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So, Where Are The Best Drug Blogs?

By John Clarke

It’s about time we dug out some of the best drug blogs on t’internet. I ori­gin­ally started this blog because there wasn’t any­thing else decent to read, or what was avail­able was too obscure to be found easily, but there’s much more out there now.

I thought we could collect up a nice list of sug­ges­tions from you lot, maybe have a vote, then produce a list of the top drug blogs that every­one should be reading.

Let’s have some sug­ges­tions in the com­ments then!

(Oh, and the new misses is sup­posed to be writing summary of our hon­ey­moon in t’Dominican Repub­lic, but it seems that she’s been spend­ing all her time in the kitchen since we’ve been back. I’ll have a word…).

13 Responses to So, Where Are The Best Drug Blogs?

  1. Mike says:

    This is the only drug blog I have ever read on a regular basis. Though I’m not sure how many almost purely drug based blogs there are out there…Haha, well I’m sure iv come across others (as I’m often doing Google research on new+old, fun sound­ing chem­ic­als :P) but none as level­headed and with as much good inform­a­tion. I found this blog during the whole Mephed­rone hoopla (you seemed to be one of the few sane people writing about the stuff at the time) but kept coming back. Gen­er­ally though, when I’m doing research, I go to Erowid, and often find myself at the Blue­light forums and Drugs-forum for newer stuff.

  2. mark says:


    some art­icles on the legal high industry for people to read

  3. Ratgirl13 says:

    Funny cartoon — I have a dog.… She says it only sounds like point­less, incess­ant barking because we don’t under­stand it, and we humans do plenty of point­less, incess­ant “barking” of our own…

  4. Alex says:

    Umm, i read http://​www​.hail​mary​jane​.com but thats a mix between sports and drugs…mostly weed.

  5. Debaucherous says:

    Just a drug/​sex/​social com­ment­ary blog, not great, but mildly enter­tain­ing

  6. Debaucherous says:

    debauch​er​ous​.word​press​.com is the site

  7. DB Loisel says:

    In America we have a well-doc­u­mented but little dis­cussed tra­di­tion of dis­tort­ing and ignor­ing the empir­ic­ally sup­por­ted facts about drugs and addic­tion. Our responses are often vis­ceral and impuls­ive. Some­times the dis­tor­tion is used to support the polit­ical agenda of the moment. Mostly these agenda’s are dir­ec­ted at ste­reo­typ­ing, mar­gin­al­iz­ing and sub­vert­ing minor­ity com­munit­ies that are per­ceived, without evid­ence, a threat to society. We can see this agenda his­tor­ic­ally with the Opium and the Chinese, Heroin and The Black Amer­ican, Marijuana and The Mexican.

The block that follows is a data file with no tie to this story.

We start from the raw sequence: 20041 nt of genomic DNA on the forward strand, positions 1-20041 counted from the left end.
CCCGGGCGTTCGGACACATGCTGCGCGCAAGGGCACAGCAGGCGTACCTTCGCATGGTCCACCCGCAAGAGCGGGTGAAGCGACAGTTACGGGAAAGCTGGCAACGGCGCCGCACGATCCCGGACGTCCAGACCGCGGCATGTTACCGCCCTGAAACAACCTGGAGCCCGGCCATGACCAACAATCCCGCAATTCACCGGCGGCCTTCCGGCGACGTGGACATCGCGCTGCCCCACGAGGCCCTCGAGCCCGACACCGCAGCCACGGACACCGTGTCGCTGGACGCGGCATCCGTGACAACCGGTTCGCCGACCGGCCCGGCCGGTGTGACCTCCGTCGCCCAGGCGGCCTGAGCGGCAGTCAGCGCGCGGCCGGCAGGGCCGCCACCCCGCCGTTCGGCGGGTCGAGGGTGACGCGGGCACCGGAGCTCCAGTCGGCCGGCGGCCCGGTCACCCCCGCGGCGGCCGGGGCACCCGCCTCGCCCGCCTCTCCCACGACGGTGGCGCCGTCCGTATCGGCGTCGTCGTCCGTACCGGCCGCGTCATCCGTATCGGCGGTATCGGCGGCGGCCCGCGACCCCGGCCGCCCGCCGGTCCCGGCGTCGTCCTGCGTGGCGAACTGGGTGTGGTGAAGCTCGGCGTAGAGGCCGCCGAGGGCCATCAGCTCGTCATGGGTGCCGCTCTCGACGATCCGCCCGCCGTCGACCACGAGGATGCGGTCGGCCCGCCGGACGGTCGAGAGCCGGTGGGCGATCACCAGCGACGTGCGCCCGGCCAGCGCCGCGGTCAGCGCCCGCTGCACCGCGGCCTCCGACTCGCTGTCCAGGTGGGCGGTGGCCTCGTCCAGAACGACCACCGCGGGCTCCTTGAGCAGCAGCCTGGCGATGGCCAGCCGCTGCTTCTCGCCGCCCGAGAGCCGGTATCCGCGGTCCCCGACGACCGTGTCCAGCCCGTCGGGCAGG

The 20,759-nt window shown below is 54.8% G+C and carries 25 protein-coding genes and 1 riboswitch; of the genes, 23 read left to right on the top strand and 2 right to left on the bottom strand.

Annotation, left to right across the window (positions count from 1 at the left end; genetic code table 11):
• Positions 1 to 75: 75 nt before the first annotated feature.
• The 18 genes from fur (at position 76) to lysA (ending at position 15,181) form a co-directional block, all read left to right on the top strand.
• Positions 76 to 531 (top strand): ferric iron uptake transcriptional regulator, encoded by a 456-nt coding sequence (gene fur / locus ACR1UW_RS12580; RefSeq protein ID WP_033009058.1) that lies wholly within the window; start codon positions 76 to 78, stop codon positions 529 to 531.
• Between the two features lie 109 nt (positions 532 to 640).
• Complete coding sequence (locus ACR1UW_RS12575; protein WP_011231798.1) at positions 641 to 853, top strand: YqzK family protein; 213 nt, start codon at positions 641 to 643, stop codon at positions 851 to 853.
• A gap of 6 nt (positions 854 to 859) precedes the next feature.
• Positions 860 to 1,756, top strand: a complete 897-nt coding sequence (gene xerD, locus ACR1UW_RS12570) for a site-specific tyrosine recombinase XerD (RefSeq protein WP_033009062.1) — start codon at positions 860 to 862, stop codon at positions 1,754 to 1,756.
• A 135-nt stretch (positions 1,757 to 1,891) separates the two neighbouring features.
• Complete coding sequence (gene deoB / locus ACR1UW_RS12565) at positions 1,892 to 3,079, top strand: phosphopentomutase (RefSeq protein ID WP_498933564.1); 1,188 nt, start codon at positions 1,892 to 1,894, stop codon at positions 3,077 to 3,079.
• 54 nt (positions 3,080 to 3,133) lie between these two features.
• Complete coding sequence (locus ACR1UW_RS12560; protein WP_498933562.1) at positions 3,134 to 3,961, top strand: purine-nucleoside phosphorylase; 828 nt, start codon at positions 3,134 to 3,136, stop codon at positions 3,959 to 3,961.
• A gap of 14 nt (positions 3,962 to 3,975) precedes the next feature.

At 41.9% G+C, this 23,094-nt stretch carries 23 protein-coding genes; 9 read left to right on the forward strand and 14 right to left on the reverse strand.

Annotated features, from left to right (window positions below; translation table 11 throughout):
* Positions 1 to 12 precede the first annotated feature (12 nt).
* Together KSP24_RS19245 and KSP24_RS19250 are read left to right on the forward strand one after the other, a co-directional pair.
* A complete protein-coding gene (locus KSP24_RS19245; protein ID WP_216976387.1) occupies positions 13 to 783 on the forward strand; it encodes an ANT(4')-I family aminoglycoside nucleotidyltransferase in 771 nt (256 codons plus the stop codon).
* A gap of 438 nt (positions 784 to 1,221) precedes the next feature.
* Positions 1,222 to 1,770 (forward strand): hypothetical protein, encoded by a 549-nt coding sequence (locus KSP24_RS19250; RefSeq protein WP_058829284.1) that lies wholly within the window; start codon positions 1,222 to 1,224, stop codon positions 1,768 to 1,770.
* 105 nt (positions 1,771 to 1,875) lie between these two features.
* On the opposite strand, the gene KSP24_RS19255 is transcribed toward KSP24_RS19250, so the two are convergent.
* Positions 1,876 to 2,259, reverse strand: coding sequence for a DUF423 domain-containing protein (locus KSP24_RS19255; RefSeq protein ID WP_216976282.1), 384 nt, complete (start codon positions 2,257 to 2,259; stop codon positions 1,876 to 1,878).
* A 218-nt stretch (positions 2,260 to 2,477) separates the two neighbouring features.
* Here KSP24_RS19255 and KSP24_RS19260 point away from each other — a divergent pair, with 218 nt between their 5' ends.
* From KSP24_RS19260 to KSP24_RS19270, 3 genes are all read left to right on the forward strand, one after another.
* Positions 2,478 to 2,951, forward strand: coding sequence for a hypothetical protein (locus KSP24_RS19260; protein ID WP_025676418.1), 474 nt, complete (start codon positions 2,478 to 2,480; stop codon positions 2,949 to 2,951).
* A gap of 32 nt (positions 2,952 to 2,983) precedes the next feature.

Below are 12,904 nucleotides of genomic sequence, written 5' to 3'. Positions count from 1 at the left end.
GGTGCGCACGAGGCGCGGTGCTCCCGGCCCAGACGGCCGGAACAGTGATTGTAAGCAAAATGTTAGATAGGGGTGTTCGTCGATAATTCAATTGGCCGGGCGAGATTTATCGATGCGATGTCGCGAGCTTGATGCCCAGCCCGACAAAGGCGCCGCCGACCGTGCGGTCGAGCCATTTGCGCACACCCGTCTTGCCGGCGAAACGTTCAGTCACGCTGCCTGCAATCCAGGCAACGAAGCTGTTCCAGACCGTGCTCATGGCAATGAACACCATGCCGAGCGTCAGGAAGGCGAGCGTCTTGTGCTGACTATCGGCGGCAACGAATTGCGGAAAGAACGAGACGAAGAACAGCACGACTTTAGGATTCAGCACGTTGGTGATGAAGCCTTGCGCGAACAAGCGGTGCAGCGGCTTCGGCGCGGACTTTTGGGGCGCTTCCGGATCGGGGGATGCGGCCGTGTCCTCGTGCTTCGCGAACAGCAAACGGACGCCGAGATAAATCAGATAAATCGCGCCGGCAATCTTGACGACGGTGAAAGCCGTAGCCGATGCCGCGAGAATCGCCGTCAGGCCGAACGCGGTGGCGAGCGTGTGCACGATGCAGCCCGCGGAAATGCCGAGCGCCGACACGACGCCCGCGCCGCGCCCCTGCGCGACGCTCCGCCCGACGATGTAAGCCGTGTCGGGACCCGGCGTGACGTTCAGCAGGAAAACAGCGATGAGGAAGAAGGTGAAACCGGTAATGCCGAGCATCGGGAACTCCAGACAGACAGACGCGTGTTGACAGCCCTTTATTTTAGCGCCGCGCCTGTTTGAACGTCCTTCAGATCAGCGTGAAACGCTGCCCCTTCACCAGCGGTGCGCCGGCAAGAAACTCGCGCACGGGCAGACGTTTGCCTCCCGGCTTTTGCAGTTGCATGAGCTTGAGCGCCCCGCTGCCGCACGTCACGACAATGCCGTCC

One of the most dam­aging por­tray­als of a group occurred rel­at­ively recently when the “crack baby” epi­demic was man­u­fac­tured during the 1980’s. Recent research has proved the “crack baby” epi­demic never occurred and was whole­sale non­sense. It did prove to a power­ful polit­ical tool to promote the Reagan era “war on drugs” cam­paign. The medias wild por­trayal of crack addicted mothers made them appear as sub-human creatures lurking in the night. Who can forget the unnerv­ing images of young, selfish, drug addicted mothers, pois­on­ing unborn fath­er­less chil­dren and setting that child on a life tra­ject­ory start­ing with drug with­drawal and chron­ic­ally plagued with certain brain damage for life. It ste­reo­typed the young black unmar­ried inner city woman. What we missed during that time was there is no doubt thou­sands of sub­urban white women used powered cocaine during preg­nancy in the 80’s and I’ve never heard any­thing refer­ring to “coke babies.” This por­trayal of the inner city crack whore mother helped fuel legis­la­tion changes for pos­ses­sion of crack cocaine, which was widely sold in inner-city, pre­dom­in­antly black neigh­bor­hoods, although both forms are identic­ally meta­bol­ized by the body and have the same phar­ma­co­lo­gical effects. In 1986, at the height of elec­tion season and with vir­tu­ally no study or review, Con­gress passed the Anti-Drug Abuse Act of 1986. It created man­dat­ory minimum sen­tences for drug traf­fick­ing crimes, includ­ing the espe­cially harsh 100-to-1 crack-powder dis­par­ity. I know it might seem incom­pre­hens­ible, but I’d spec­u­late that a couple of members of the US Senate and House of Rep­res­ent­at­ives may pos­sibly had used powdered cocaine during the 80’s. It took 24 years for the federal gov­ern­ment to come to their senses and pass the Fair Sen­ten­cing Act, which went in to effect in August 2010. That law reduces the dif­fer­ence between sen­tences for crimes com­mit­ted by crack cocaine and powder cocaine users.

  8. Ginger says:

    I’ve just started and can’t find any­thing like I’m doing and would really love some advice on whether it’s any good, reviews so far are good

  9. Ginger says:


    Is purely a drug blog, written about addic­tion, recre­ation and the general madness that goes along with the life of a junkie. Well written and worth a look.

  10. Bongani says:

    http://​www​.har​monygroup​.co​.za/​b​l​og/ is purely a drug and addic­tion blog. Good content take a look

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